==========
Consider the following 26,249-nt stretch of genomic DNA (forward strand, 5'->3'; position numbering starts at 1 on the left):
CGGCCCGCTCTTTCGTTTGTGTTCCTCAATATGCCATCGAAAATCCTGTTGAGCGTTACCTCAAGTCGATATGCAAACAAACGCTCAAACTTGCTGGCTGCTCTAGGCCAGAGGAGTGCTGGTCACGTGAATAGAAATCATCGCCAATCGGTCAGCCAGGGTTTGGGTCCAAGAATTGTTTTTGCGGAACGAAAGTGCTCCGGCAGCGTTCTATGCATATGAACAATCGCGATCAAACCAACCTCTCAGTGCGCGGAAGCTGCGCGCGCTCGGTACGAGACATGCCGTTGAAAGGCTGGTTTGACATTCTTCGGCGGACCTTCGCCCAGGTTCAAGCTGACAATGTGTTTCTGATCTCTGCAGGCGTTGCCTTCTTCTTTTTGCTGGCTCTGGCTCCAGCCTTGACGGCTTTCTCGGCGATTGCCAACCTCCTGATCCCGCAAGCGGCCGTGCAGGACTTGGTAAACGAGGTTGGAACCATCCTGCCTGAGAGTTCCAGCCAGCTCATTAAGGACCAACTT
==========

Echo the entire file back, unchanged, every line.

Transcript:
Consider the following 26,249-nt stretch of genomic DNA (forward strand, 5'->3'; position numbering starts at 1 on the left):
CGGCCCGCTCTTTCGTTTGTGTTCCTCAATATGCCATCGAAAATCCTGTTGAGCGTTACCTCAAGTCGATATGCAAACAAACGCTCAAACTTGCTGGCTGCTCTAGGCCAGAGGAGTGCTGGTCACGTGAATAGAAATCATCGCCAATCGGTCAGCCAGGGTTTGGGTCCAAGAATTGTTTTTGCGGAACGAAAGTGCTCCGGCAGCGTTCTATGCATATGAACAATCGCGATCAAACCAACCTCTCAGTGCGCGGAAGCTGCGCGCGCTCGGTACGAGACATGCCGTTGAAAGGCTGGTTTGACATTCTTCGGCGGACCTTCGCCCAGGTTCAAGCTGACAATGTGTTTCTGATCTCTGCAGGCGTTGCCTTCTTCTTTTTGCTGGCTCTGGCTCCAGCCTTGACGGCTTTCTCGGCGATTGCCAACCTCCTGATCCCGCAAGCGGCCGTGCAGGACTTGGTAAACGAGGTTGGAACCATCCTGCCTGAGAGTTCCAGCCAGCTCATTAAGGACCAACTT